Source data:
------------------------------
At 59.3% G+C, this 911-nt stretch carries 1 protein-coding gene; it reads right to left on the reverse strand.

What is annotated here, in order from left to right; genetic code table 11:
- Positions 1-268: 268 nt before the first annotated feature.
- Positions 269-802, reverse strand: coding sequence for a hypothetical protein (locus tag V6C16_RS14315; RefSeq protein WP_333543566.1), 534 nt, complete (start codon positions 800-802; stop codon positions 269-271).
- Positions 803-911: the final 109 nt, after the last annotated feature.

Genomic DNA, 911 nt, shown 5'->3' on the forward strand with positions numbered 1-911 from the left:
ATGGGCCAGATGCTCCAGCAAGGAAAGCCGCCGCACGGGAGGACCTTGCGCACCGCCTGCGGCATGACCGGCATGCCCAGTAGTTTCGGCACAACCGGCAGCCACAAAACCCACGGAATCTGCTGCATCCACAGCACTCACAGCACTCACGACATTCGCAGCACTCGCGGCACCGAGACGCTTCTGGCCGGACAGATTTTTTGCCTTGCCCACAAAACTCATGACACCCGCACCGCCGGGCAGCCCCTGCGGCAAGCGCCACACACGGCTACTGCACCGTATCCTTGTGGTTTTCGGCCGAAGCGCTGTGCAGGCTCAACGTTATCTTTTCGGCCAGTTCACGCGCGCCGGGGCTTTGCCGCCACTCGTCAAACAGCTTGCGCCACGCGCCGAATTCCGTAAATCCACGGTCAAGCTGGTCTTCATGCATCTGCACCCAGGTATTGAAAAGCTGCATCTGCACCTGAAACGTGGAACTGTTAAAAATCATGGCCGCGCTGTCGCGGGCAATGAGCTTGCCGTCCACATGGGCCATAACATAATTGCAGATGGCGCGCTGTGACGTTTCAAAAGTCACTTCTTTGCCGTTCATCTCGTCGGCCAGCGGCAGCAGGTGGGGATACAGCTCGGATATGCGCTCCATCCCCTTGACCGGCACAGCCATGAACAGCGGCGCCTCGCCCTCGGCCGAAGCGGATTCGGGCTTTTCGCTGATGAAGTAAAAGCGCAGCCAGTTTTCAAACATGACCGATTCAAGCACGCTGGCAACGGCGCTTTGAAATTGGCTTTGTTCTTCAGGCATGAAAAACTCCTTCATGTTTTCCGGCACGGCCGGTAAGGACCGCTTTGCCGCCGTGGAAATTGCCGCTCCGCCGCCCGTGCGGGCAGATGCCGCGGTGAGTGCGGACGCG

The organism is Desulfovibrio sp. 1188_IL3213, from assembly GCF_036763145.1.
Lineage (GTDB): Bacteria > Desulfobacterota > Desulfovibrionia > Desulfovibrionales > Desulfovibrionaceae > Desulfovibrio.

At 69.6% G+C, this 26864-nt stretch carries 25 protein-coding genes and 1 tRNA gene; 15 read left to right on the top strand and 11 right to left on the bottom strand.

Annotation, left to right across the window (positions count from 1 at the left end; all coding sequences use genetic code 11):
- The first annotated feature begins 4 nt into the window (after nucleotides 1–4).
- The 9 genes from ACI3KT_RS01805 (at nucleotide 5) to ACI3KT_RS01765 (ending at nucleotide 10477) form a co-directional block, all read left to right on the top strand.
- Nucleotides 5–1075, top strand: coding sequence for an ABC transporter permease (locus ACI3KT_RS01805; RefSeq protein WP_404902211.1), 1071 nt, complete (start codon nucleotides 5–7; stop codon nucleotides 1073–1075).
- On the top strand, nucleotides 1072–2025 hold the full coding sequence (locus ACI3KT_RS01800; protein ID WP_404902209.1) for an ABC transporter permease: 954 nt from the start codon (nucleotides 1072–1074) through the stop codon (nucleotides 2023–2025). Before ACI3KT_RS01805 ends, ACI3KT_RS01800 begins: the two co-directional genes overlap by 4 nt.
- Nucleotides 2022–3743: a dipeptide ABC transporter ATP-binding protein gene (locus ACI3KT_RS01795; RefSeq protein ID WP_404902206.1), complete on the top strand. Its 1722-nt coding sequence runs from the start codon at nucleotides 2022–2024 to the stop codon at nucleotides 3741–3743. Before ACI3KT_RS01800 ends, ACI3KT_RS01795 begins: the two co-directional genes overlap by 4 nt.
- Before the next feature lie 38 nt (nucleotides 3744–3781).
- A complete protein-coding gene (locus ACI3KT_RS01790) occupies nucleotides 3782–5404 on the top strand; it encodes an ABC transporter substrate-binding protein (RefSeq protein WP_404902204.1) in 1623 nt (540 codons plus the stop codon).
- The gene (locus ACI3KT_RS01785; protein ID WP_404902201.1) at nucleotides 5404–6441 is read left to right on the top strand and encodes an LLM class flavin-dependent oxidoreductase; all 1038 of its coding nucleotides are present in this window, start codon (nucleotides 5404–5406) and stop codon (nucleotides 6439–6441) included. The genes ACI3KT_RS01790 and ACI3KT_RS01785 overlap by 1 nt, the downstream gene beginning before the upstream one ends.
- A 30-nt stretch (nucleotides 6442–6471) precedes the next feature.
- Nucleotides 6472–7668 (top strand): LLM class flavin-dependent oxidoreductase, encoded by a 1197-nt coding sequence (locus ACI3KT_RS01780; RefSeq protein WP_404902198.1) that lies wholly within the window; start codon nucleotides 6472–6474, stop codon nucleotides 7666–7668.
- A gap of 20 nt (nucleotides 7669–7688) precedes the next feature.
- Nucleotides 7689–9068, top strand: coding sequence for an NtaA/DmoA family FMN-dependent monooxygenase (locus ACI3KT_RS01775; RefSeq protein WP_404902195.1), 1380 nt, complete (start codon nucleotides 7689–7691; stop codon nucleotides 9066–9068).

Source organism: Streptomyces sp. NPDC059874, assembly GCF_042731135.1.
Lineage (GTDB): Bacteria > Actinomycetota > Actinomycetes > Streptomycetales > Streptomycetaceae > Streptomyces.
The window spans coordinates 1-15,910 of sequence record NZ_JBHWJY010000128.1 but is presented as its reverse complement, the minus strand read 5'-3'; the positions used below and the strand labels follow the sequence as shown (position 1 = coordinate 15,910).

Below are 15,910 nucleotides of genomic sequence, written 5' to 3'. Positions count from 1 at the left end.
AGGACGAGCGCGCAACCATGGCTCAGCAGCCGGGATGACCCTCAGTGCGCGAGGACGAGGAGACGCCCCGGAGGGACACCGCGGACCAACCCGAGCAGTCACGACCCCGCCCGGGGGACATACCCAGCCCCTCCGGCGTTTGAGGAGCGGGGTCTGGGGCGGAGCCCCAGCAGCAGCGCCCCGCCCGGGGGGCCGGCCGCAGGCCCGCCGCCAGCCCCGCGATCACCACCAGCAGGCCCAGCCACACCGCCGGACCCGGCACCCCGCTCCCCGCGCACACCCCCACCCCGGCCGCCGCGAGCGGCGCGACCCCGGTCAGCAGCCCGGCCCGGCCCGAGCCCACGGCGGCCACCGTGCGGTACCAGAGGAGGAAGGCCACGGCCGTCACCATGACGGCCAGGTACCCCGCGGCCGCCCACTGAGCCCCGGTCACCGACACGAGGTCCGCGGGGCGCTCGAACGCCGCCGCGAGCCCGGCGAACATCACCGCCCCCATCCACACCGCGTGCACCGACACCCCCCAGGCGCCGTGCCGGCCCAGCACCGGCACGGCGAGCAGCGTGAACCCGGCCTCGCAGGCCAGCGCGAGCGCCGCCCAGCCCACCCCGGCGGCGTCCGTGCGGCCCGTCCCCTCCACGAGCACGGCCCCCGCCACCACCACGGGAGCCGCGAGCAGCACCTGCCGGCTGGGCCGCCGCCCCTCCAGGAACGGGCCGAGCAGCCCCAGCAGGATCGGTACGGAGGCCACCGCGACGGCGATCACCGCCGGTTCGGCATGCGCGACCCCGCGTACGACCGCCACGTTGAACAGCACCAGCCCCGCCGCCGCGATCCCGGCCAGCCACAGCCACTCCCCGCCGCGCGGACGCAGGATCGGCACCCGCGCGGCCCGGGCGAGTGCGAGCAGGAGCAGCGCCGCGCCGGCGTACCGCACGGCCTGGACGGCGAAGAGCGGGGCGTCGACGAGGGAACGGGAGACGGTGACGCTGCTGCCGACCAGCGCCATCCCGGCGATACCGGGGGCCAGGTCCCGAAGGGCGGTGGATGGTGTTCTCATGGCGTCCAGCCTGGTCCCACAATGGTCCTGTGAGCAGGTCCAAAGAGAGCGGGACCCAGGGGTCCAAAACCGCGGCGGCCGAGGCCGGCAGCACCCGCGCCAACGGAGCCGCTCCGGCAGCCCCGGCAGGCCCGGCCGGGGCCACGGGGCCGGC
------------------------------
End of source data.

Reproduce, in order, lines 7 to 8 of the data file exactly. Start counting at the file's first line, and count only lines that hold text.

ATGGGCCAGATGCTCCAGCAAGGAAAGCCGCCGCACGGGAGGACCTTGCGCACCGCCTGCGGCATGACCGGCATGCCCAGTAGTTTCGGCACAACCGGCAGCCACAAAACCCACGGAATCTGCTGCATCCACAGCACTCACAGCACTCACGACATTCGCAGCACTCGCGGCACCGAGACGCTTCTGGCCGGACAGATTTTTTGCCTTGCCCACAAAACTCATGACACCCGCACCGCCGGGCAGCCCCTGCGGCAAGCGCCACACACGGCTACTGCACCGTATCCTTGTGGTTTTCGGCCGAAGCGCTGTGCAGGCTCAACGTTATCTTTTCGGCCAGTTCACGCGCGCCGGGGCTTTGCCGCCACTCGTCAAACAGCTTGCGCCACGCGCCGAATTCCGTAAATCCACGGTCAAGCTGGTCTTCATGCATCTGCACCCAGGTATTGAAAAGCTGCATCTGCACCTGAAACGTGGAACTGTTAAAAATCATGGCCGCGCTGTCGCGGGCAATGAGCTTGCCGTCCACATGGGCCATAACATAATTGCAGATGGCGCGCTGTGACGTTTCAAAAGTCACTTCTTTGCCGTTCATCTCGTCGGCCAGCGGCAGCAGGTGGGGATACAGCTCGGATATGCGCTCCATCCCCTTGACCGGCACAGCCATGAACAGCGGCGCCTCGCCCTCGGCCGAAGCGGATTCGGGCTTTTCGCTGATGAAGTAAAAGCGCAGCCAGTTTTCAAACATGACCGATTCAAGCACGCTGGCAACGGCGCTTTGAAATTGGCTTTGTTCTTCAGGCATGAAAAACTCCTTCATGTTTTCCGGCACGGCCGGTAAGGACCGCTTTGCCGCCGTGGAAATTGCCGCTCCGCCGCCCGTGCGGGCAGATGCCGCGGTGAGTGCGGACGCG

The organism is Desulfovibrio sp. 1188_IL3213, from assembly GCF_036763145.1.